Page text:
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The Research Assessment Exercise, the state and the dominance of mainstream economics in British universities

Author

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  • Frederic S. Lee

Abstract

In previous research on the impact of the Research Assessment Exercise on heterodox economics and heterodox economists in the UK, the author concluded that reliance on Diamond List journals to rank departments would drive economic departments to discriminate positively in terms of their hiring, promotion and research strategies in favour of mainstream economists and their research, in order to maintain or improve their ranking. As a consequence, the author predicted there would be no or only a token presence of heterodox economists in an increasing number of departments. Whether the conclusions still hold and the predictions materialise is the subject of the paper. Copyright 2007, Oxford University Press.

Suggested Citation

  • Frederic S. Lee, 2007. "The Research Assessment Exercise, the state and the dominance of mainstream economics in British universities," Cambridge Journal of Economics, Oxford University Press, vol. 31(2), pages 309-325, March.
  • Handle: RePEc:oup:cambje:v:31:y:2007:i:2:p:309-325
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    File URL: http://hdl.handle.net/10.1093/cje/bel021
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    Cited by:

    1. Ben R. Martin, 2016. "Twenty challenges for innovation studies," Science and Public Policy, Oxford University Press, vol. 43(3), pages 432-450.
    2. Marcella Corsi & Carlo D'Ippoliti & Federico Lucidi, 2011. "On the Evaluation of Economic Research: The Case of Italy," Economia politica, Società editrice il Mulino, issue 3, pages 369-402.
    3. Bruno S. Frey & Katja Rost, 2010. "Do rankings reflect research quality?," Journal of Applied Economics, Universidad del CEMA, vol. 13, pages 1-38, May.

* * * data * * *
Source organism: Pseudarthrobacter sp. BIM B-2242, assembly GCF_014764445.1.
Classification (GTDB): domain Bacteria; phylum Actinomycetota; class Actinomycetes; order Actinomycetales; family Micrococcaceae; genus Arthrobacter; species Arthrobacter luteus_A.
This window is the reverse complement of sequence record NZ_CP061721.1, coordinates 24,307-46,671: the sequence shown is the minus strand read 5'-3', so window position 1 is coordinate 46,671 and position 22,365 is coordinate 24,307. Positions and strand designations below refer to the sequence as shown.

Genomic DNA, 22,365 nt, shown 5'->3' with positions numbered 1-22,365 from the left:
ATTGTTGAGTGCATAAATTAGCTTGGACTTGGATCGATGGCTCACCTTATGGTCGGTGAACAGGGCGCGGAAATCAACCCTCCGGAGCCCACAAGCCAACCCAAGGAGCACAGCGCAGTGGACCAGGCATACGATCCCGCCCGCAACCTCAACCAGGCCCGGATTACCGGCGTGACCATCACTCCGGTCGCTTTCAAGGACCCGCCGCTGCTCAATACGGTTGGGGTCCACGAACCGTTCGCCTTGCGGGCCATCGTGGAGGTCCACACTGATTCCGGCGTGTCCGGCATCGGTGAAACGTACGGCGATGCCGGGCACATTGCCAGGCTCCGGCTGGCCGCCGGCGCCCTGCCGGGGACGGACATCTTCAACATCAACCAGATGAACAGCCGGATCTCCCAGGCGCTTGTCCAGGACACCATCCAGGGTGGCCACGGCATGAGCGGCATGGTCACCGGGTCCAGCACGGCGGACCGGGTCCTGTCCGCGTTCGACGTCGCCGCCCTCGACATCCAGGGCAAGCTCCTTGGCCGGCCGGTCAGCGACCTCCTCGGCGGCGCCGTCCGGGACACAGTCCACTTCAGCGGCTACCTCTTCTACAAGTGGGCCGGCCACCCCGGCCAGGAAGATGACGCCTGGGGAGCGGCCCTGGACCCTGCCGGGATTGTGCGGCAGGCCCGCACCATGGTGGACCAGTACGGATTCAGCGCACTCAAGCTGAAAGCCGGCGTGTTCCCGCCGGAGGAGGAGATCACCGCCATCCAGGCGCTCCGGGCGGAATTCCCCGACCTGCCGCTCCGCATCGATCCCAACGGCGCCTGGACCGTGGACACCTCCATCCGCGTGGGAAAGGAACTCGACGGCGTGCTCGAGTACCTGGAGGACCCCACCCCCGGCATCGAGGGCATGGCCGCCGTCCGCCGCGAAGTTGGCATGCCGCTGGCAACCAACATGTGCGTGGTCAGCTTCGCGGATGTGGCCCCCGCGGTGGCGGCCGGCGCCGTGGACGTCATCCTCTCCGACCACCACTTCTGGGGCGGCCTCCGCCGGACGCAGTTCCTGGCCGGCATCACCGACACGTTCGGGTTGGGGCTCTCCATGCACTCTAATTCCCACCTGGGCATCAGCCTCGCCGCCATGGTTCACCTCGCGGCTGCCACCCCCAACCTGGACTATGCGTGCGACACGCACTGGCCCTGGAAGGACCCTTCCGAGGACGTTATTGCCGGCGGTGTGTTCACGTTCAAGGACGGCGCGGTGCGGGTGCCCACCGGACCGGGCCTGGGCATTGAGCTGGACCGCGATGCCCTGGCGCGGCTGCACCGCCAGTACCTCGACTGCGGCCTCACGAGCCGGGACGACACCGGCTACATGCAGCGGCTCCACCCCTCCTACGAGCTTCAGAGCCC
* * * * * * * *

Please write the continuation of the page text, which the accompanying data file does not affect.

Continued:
4. Jakob Kapeller & Matthias Aistleitner & Stefan Steinerberger, 2017. "Citation Patterns in Economics and Beyond: Assessing the Peculiarities of Economics from Two Scientometric Perspectives," ICAE Working Papers 60, Johannes Kepler University, Institute for Comprehensive Analysis of the Economy.
    5. Daniel Sgroi & Andrew J. Oswald, 2013. "How Should Peer‐review Panels Behave?," Economic Journal, Royal Economic Society, vol. 0, pages 255-278, August.
    6. Margit Osterloh & Bruno S. Frey, 2010. "Academic rankings and research governance," IEW - Working Papers 482, Institute for Empirical Research in Economics - University of Zurich.
    7. Freeman, Alan, 2008. "Submission from the Association for Heterodox Economics to the International Benchmarking Review on Research Assessment," MPRA Paper 52836, University Library of Munich, Germany, revised Dec 2008.
    8. Adriano Codato & Marco Cavalieri & Renato Perissinotto & Eric Gil Dantas, 2016. "Economic mainstream and power: a profile analysis of Central Bank directors during PSDB and PT governments in Brazil [Economic mainstream and power: a profile analysis of Central Bank directors during," Nova Economia, Economics Department, Universidade Federal de Minas Gerais (Brazil), vol. 26(3), pages 687-720, September.